- Entering the 2012 season, many view USC’s Robert Woods as one of the top receiver prospects in the draft. He had the size, speed and route running ability to make big plays but none of that quite came to a fruition in what was a frustrating season in general in the land of Troy.
- Woods still possesses the physical skills to be a top wideout in this year’s draft but he’ll have to answer some off the field and attitude questions as well after an incident in which he criticized USC coach Lane Kiffin for not getting him the ball enough.
- Here’s what Woods had to say to a variety of questions from the assembled media here.
What separates you from the other receivers?
“I think my experience — I’ve been doing it for three years now. I’d say my knowledge of the game — I know every position — my route-running ability, and my hands.”
Is there a way to prepare for the combine?
“Somewhat. Not much of the medical part of it, but once we hit the field, we’ve been training for eight or nine weeks now. Just a lot of speedwork, a lot of strength and conditioning. So we’re definitely ready for that part of it, and mock interviews. But it’s not the same as being in a room with 10 coaches firing questions at you.
How did that go?
“A little bit different from each one. I sat in a room with the Bills, and it was about 10 coaches in there, one coach pulling up film, grilling me on some plays, some plays he liked. I went to the 49ers room, and it was just Coach Harbaugh in there. It was laid-back; he asked me a couple of questions, asked me why I didn’t go to Stanford coming out. I also sat in with the Raiders. That was a lot more boardwork, sitting there with a previous coach of mine, Ted Gilmore. Each coach and each team has been different so far.”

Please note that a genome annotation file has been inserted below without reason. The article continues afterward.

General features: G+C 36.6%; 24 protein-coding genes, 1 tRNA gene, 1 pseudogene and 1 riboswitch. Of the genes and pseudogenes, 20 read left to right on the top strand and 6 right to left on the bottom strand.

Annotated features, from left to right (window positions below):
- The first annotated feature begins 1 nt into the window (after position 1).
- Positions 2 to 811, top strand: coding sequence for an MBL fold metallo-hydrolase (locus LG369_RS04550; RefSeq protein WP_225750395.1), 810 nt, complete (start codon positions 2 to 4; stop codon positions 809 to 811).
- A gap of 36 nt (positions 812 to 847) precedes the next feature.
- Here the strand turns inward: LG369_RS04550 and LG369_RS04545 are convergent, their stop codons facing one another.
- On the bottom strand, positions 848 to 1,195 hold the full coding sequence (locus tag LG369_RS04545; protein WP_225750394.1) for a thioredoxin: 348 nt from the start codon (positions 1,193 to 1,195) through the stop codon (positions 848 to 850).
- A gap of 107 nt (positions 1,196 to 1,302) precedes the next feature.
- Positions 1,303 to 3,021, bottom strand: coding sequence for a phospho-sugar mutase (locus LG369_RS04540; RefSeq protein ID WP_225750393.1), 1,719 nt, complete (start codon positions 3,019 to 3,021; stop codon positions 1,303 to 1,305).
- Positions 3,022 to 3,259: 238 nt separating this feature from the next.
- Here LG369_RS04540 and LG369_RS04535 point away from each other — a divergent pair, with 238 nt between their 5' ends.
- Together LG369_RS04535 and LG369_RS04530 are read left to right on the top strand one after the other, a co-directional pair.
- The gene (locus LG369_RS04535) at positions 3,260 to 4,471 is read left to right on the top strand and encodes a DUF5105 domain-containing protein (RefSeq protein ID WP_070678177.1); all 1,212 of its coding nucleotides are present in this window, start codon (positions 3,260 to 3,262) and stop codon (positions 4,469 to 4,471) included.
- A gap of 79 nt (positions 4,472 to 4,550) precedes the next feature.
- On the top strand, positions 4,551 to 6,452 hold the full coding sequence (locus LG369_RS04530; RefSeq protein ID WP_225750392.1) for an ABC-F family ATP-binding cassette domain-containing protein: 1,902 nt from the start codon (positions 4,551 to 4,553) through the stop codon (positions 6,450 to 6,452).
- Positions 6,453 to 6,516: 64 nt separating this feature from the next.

Any USC guys you reached out to for guidance?
“I actually went to USC on Tuesday, just to meet up with some friends before I left, and I happened to see Rhett Ellison coming by. He was just asking me, when do I leave, and he was just telling me, ‘Enjoy the moment. It’s only going to happen one time in your life. It’s going to be crazy — everybody’s going to be pulling you this way, pulling you that way. Don’t put too much pressure on yourself. Enjoy the moment and have fun. Enjoy meeting everybody you watched on TV.”
Who do you compare your game to?
“I would say Reggie Wayne. He’s smaller, one type of receiver. He’s not like a Calvin Johnson or Larry Fitzgerald, but he’s making plays all around the field, and I can see myself similar to him.”
Where do you want to play in an offense?
“Wherever, really. I just want to be a big impact to a team, whether it’s short passes, deep passes, or just even a few catches every now and then for a first down. Whatever role a team wants me to play, I’ll enjoy playing and make the best out of whatever opportunity I do get.”
Why do you think so many wide receivers have made a big impact right away?
“One, they’re probably not really scouted, I guess, early on, but once they make big plays and make a name for themselves, it can possibly change. I’d probably say they’re running around, making plays, just because they’re fresh and still young and exciting. That’s how I feel when I come in. I want to be running around the whole field making plays everywhere, down the field, short passes, wherever I can.”